Tony

    1955 Bel Air Sport Coupe

  2. #12
    Registered Member scorpion1110's Avatar
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    Member #:3477
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    Quote Originally Posted by Rick_L View Post
    That's pretty extreme. What are you supposed to do if you're an 18 year old trying to acquire his first tools? Or someone of any age who can't afford the best, or even the medium quality stuff? And even the best stuff isn't 100% US or European made. The answer isn't do without tools and hire someone to work on your car or house. That's even more expensive. So you do what you have to do.

    Also, Bama Nomad's comments were about industry. That's where the boss says get sources from Asia. You don't have a say in that if you're the employee. I've been there and done that. Sometimes that works out, sometimes it doesn't. Usually there's a price to be paid in scrap, missed schedules, etc. as well as warranty work, and a hundred other things. But there are items that can be sourced from Asia that do cost less. The boss has to be the one that learns, and make good decisions about what makes sense to outsource and what not to.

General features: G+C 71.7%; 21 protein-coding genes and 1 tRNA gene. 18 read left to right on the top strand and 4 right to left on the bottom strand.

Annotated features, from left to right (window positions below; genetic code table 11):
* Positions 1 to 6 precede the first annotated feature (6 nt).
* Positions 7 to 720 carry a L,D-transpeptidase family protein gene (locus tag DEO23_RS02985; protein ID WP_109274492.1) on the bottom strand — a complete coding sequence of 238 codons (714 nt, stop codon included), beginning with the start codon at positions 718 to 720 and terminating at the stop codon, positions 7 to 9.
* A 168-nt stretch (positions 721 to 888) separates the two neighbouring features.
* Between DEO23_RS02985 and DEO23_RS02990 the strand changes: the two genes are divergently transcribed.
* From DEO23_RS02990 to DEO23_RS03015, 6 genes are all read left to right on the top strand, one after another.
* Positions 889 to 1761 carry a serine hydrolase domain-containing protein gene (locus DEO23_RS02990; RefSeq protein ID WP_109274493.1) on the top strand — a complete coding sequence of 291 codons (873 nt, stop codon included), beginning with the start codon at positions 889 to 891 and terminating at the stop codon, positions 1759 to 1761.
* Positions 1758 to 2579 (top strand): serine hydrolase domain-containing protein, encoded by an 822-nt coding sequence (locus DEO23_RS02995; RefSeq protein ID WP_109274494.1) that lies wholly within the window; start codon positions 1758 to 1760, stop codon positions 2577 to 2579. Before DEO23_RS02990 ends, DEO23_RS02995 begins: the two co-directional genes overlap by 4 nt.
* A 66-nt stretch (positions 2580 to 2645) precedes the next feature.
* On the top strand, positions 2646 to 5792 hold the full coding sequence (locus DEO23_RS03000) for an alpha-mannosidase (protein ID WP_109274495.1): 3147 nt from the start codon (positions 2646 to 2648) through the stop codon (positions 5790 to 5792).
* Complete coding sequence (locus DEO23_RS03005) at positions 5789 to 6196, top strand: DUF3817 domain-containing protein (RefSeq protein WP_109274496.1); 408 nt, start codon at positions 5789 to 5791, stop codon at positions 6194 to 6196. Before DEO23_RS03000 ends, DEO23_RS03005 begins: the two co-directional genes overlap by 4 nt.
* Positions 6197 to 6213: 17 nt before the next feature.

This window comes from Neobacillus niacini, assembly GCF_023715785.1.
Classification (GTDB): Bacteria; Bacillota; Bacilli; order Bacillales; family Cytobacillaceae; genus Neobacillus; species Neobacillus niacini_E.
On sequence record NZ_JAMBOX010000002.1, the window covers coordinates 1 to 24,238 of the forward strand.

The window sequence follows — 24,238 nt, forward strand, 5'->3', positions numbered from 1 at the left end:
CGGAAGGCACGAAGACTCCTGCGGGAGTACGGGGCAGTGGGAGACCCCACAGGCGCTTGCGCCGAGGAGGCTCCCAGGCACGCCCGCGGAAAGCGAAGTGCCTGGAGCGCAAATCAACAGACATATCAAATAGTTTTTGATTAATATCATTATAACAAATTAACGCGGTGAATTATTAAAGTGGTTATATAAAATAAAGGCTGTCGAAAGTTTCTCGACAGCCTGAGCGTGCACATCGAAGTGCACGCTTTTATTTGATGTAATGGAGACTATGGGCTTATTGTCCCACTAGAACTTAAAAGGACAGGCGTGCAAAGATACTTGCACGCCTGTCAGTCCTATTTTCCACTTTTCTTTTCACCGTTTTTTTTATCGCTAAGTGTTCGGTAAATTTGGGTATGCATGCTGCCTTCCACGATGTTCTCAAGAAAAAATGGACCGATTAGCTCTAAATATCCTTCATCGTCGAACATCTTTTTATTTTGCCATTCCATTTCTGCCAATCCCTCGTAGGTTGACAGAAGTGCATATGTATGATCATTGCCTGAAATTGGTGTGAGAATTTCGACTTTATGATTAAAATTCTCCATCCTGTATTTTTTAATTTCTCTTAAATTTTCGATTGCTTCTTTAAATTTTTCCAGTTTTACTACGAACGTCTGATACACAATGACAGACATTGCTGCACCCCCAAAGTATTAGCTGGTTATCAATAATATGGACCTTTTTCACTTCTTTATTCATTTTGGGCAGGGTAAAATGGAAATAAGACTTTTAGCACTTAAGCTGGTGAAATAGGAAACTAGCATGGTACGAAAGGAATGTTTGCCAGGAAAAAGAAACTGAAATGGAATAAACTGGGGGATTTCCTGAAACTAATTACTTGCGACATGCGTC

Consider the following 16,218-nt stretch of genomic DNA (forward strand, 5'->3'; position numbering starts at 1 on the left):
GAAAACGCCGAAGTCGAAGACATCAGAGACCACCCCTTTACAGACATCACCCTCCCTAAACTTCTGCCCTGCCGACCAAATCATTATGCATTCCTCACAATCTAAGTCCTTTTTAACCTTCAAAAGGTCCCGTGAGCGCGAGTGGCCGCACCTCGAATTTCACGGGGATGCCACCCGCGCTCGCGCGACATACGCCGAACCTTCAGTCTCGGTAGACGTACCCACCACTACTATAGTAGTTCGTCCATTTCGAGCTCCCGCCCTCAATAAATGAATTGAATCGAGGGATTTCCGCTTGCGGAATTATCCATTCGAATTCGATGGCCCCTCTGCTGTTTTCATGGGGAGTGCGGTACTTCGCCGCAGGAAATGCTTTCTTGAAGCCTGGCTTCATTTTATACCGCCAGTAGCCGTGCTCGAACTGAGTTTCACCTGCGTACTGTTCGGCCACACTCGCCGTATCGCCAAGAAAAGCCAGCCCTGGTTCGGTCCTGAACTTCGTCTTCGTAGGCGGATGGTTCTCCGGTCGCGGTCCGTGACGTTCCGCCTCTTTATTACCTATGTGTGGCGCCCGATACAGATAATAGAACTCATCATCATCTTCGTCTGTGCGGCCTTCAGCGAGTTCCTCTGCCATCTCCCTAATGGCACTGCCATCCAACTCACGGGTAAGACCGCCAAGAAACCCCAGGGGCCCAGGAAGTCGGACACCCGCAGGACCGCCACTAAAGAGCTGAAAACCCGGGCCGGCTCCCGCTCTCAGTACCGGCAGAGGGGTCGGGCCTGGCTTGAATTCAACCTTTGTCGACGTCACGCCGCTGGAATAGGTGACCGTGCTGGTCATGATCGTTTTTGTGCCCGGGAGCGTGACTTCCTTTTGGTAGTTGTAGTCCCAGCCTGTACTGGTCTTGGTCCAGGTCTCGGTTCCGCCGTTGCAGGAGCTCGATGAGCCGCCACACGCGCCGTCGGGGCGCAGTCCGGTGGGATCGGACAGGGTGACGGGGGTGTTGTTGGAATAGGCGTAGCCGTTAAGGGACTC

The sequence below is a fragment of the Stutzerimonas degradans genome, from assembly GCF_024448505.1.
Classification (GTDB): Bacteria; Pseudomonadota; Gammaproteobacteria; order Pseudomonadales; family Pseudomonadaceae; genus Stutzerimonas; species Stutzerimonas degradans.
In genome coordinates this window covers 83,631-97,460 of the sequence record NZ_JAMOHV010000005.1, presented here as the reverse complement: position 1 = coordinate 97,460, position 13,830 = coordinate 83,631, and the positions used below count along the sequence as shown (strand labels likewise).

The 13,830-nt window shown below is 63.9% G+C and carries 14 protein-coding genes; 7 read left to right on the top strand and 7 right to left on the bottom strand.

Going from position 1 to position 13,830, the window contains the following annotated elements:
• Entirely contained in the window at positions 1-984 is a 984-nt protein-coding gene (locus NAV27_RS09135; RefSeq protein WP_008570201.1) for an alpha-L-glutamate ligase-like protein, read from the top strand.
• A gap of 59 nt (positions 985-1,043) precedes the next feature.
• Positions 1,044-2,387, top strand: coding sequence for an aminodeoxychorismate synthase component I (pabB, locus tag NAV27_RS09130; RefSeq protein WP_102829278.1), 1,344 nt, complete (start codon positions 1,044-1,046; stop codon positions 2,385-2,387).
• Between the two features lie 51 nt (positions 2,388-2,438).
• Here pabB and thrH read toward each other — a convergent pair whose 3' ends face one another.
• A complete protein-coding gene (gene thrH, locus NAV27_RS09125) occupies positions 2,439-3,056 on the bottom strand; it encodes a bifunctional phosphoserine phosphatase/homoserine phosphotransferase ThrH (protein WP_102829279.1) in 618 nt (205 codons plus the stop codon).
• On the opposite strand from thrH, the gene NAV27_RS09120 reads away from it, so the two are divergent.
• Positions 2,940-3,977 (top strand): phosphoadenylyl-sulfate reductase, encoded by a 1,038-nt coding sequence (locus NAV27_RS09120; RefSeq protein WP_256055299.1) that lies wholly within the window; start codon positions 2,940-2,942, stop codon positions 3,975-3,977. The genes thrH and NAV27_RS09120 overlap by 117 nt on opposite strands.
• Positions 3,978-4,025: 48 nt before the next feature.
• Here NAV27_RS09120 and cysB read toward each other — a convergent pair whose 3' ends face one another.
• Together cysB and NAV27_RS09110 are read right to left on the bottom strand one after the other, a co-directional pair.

Also, as a general statement, if you tell the Chinese you want good stuff made to some standard, you tell them just that. They will comply.
    I have heard that; that the Chinese build to the production standard that they are told. So if its a US company/brand selling Chinese stuff thats junk, its probably because thats what was asked for.

    As I said earlier as a guy just trying to build a set, I would buy used Snapon, MAC, MATCO, Cornwell from the used tool guys. You can build a good set that way, they tend to be exchangeable and they wont break the bank.